These answers would help the OP on this thread and a lot of other Cat owners. I wish I had them, but I do not.


This is just my impression, my gut feel. I am not really sure of this:

I think HEAT may be the Cat engine killer that is taking out so many cars. Here again on this thread we have another car with a good timing belt harvested nevertheless by the grim reaper, a car lost with under 100,000 miles on the clock.

I do not know for sure. How could I. But for goodness sake, be vigilent about your Cats overheating out there. It cannot hurt and it might do you some good. The Catera is really a great car IMHO. It is painful to see and hear of these dead ones. It is depressing.

03-20-06, 06:58 AM
Just a brief added note on the scored cams:

This symptom might point to lubrication issues, as might worn bores. I hope you were not down on oil at any time, and that you were running the right oil, the right weight.

When valves do not slide easily in their guides it increases cam lobe pressure and could lead to wear and even scoring of the lobes.

But a "sticking" of the valves can also be unrelated to lubrication, caused instead by carbon and/or other combustion byproducts migrating up into the guides from the bottom. This can happen when a needed valve job is not performed and/or if the guides have "bellmouthed" too much and need to be replaced.

This kind of stuff should not be happening though, absent provocation, in an engine having just 95,000 miles.

03-20-06, 11:17 PM
Oil level was fine, run 5w30 in it....
I just hope someone can let me know asap if a 1999 up engine can go in it with no problems...

03-21-06, 04:24 AM
Hey it is your car and your money. Regardless my continuing hesitation it is YOUR wishes which must prevail and be respected.


My best remaining counsel is to seek added help here:


You will have to join.

There are people over in the Yahoo Catera group who know Cateras well. Perhaps somebody will respond who has the experience needed to answer your question with authority.

Also with luck someone here will take the time to provide the information you need. But you have to be respectful not a great many of us have moved a later engine into an earlier car. This is not routine.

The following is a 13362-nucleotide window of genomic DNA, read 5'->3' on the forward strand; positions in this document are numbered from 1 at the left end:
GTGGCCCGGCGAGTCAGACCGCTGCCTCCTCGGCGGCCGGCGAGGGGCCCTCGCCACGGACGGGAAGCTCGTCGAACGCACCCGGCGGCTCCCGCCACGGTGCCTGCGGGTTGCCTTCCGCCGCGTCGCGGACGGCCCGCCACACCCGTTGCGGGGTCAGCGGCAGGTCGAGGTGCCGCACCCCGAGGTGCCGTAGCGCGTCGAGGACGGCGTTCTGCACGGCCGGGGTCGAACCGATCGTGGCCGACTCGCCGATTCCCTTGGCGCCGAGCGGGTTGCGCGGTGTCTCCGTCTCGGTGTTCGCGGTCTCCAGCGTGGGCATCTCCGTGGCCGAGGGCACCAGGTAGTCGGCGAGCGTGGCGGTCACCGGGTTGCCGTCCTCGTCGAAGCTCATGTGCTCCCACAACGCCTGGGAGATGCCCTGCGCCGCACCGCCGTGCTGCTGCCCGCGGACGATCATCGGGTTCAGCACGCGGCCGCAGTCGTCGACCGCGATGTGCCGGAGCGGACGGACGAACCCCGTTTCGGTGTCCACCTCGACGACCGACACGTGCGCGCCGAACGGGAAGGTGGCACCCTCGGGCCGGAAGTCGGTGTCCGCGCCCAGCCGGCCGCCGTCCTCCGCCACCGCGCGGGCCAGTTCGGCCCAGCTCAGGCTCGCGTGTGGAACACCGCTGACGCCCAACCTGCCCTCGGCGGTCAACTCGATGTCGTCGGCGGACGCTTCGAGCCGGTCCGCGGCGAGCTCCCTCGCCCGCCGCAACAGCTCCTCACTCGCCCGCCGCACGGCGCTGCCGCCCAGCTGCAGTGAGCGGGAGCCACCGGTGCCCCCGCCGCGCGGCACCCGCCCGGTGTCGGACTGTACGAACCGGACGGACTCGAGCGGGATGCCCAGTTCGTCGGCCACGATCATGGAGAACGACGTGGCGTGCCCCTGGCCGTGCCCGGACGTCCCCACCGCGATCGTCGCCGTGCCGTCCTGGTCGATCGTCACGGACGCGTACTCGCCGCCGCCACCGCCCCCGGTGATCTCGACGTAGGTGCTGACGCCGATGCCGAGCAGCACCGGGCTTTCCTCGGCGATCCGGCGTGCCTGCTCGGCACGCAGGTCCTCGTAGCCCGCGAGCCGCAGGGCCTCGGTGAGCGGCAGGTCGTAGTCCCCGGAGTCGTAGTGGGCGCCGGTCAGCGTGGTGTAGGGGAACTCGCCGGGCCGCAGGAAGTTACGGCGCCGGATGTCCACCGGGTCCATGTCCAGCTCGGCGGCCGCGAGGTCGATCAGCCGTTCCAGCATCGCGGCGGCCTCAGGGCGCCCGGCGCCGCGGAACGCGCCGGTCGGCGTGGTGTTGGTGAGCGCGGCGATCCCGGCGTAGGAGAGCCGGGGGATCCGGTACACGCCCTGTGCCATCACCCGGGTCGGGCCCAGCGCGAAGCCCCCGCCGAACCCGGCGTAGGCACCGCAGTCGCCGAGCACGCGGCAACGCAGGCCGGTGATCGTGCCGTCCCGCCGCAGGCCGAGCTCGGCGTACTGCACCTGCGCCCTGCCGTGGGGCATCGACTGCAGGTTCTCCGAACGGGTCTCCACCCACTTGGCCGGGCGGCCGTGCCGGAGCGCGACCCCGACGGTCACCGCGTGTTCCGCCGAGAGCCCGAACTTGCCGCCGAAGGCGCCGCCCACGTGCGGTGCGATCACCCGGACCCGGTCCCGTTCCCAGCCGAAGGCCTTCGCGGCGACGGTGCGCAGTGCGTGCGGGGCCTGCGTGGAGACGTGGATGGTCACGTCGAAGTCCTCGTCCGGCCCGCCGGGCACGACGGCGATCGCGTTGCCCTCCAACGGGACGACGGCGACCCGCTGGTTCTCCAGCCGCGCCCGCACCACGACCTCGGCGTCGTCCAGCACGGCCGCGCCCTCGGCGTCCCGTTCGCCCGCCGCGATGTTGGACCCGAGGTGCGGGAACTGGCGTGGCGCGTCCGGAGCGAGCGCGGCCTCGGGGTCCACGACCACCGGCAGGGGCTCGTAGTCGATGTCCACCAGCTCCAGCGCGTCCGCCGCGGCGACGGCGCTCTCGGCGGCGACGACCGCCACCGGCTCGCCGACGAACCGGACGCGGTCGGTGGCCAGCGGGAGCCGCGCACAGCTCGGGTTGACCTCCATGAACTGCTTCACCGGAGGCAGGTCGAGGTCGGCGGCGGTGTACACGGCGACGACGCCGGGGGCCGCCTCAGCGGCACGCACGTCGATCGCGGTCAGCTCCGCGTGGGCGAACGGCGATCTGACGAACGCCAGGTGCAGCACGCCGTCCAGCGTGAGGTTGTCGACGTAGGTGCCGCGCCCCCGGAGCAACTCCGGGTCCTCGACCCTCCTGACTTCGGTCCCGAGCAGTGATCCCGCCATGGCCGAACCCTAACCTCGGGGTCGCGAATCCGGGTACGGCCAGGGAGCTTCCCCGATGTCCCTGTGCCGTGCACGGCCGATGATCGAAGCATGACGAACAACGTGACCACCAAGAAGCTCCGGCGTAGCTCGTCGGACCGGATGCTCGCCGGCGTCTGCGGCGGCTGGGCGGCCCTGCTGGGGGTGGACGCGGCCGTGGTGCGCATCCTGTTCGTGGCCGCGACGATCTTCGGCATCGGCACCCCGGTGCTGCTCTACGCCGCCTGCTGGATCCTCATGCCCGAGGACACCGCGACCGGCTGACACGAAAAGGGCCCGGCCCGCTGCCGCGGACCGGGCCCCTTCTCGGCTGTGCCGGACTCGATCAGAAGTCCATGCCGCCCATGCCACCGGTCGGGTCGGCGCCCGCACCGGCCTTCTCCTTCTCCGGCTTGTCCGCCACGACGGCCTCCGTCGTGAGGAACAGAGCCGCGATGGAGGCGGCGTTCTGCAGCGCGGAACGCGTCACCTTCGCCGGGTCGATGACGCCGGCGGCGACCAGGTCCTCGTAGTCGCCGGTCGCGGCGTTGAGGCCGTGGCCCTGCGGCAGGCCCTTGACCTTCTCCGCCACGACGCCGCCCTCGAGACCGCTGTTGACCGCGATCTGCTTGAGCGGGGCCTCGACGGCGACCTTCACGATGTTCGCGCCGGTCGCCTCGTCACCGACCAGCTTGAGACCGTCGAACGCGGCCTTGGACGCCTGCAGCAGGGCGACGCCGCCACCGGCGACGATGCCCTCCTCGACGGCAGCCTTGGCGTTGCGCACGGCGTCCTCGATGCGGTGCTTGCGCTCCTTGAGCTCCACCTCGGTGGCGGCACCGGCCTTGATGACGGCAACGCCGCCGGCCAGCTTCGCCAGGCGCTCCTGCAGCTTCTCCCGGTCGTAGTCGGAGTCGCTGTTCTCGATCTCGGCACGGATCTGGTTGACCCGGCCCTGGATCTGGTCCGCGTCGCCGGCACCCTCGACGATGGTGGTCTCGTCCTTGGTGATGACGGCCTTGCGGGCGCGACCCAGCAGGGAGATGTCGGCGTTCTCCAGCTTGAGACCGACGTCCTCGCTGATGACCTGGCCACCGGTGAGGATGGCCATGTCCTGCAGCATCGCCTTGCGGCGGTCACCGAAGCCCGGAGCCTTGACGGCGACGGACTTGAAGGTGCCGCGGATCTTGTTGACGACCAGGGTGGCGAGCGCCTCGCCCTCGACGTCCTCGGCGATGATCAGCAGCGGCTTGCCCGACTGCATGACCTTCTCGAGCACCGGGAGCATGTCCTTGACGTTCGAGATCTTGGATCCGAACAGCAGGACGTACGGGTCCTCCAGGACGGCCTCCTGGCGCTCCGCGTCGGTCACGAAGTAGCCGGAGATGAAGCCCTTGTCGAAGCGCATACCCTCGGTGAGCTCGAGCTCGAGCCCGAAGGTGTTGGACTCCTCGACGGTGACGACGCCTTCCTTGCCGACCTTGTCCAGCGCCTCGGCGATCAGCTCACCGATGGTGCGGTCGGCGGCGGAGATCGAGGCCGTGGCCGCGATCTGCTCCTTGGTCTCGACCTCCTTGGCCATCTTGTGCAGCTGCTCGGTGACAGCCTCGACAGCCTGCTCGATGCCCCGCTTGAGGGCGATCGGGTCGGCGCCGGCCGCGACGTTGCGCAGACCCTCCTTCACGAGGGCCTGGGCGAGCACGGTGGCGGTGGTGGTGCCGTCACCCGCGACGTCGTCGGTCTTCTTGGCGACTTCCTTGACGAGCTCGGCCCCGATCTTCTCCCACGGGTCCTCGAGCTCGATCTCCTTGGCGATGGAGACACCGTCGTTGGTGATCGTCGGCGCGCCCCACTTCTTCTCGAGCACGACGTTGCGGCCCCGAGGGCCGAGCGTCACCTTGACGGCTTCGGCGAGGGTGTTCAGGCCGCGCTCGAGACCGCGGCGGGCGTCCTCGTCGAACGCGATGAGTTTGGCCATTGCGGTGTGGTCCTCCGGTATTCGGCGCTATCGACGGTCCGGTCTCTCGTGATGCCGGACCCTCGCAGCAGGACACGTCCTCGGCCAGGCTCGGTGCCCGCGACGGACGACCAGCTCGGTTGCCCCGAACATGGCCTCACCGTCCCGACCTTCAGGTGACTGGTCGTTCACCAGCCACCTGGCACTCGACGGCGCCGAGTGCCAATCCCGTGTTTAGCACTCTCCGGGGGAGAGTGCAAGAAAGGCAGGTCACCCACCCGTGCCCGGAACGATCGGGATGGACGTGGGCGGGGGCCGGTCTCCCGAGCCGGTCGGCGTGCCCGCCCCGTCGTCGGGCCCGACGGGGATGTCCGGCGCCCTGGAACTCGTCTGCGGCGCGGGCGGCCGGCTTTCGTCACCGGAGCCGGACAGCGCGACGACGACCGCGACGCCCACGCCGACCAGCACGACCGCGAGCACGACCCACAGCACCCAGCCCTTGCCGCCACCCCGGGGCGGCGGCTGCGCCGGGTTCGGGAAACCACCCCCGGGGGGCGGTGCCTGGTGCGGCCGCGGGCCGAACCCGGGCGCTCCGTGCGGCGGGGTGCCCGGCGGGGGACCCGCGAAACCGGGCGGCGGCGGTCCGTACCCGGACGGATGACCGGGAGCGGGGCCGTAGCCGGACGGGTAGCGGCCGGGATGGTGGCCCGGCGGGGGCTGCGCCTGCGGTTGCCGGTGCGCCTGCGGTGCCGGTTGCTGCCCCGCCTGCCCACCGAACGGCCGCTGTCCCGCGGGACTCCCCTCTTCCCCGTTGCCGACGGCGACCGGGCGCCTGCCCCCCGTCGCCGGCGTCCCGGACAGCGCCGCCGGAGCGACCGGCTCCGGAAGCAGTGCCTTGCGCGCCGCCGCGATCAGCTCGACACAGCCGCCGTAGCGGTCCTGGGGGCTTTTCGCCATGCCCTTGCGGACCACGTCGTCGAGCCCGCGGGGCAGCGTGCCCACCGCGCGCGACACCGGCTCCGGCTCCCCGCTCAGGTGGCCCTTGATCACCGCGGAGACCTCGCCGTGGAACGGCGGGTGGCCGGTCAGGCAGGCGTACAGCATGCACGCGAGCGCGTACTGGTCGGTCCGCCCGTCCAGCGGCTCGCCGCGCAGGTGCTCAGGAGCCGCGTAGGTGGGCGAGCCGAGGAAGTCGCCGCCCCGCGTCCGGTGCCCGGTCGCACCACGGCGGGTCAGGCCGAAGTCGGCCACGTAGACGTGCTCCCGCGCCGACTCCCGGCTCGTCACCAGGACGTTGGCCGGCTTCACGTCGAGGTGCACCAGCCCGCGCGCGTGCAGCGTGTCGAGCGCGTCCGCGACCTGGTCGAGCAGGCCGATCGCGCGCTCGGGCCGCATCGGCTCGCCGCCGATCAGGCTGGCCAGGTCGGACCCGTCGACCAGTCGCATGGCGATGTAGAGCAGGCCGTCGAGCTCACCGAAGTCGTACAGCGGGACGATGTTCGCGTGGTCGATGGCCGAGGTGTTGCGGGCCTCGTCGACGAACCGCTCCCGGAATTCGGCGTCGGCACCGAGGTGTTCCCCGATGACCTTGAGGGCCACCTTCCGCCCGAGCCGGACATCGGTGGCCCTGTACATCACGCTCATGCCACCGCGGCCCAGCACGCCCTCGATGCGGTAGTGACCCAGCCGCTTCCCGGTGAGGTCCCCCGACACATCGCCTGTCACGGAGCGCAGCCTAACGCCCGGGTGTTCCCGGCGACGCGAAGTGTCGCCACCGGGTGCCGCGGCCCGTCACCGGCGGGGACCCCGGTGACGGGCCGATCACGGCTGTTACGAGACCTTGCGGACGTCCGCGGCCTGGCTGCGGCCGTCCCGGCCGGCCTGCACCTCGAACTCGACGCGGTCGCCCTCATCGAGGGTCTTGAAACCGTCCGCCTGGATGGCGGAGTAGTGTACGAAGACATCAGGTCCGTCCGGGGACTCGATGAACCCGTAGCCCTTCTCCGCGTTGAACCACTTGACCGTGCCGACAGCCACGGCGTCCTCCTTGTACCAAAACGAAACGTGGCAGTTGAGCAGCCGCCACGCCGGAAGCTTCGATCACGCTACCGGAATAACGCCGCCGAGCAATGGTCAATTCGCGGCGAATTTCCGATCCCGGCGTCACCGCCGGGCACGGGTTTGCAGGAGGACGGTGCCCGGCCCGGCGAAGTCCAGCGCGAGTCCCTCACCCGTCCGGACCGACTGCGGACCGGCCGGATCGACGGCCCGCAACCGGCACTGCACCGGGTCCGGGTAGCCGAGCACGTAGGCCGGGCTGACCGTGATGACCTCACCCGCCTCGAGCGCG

Wishing you good fortune and I hope your conversion is successful!

03-21-06, 10:08 AM
With summer soon approching and Catera runs hottest on the temp gauge of all the cars i have ever owned my question is right now i am using dino motor oil,would swithing to synthetic will help it to run a little cooler,i will be glad if some one could conform or deny that based on their personal experience and i dont mean to start an oil debate but just one question though :stirpot:


03-21-06, 05:10 PM
With summer soon approching and Catera runs hottest on the temp gauge of all the cars i have ever owned my question is right now i am using dino motor oil,would swithing to synthetic will help it to run a little cooler,i will be glad if some one could conform or deny that based on their personal experience and i dont mean to start an oil debate but just one question though :stirpot:

We have 262K miles on our Catera and that is with dino oil. I tried Mobil One and it ran no cooler. IMHO it won't help with the temp problem. What does help it to take a gardan hose and wash all the dead bugs off the front of the A/C condensor. Another thing to check...there is a cooling duct that channels air to your alternator. When my alternator went out the duct was packed full of dead bugs. No wonder it failed.

03-21-06, 07:14 PM
Thanks for the input 97cateraowner.